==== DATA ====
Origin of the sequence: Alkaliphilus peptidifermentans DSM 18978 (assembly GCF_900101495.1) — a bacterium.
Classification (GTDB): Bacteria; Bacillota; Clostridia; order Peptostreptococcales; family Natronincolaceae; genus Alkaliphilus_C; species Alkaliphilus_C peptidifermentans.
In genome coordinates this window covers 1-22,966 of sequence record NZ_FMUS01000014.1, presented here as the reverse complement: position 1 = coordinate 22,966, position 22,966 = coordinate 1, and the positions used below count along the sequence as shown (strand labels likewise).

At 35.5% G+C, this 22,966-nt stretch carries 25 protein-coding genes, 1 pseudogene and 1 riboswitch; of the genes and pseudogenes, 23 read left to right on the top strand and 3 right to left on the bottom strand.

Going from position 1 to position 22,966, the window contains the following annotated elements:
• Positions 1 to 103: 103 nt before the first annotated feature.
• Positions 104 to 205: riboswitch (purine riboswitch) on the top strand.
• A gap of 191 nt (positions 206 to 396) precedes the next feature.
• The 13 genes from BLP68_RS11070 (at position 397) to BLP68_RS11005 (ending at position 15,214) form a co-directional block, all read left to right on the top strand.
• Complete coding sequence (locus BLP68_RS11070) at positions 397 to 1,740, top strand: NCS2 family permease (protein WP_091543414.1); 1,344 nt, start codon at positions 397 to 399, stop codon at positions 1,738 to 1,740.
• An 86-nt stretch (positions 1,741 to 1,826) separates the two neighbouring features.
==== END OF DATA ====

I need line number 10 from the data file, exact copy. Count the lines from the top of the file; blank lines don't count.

• Complete coding sequence (locus BLP68_RS11070) at positions 397 to 1,740, top strand: NCS2 family permease (protein WP_091543414.1); 1,344 nt, start codon at positions 397 to 399, stop codon at positions 1,738 to 1,740.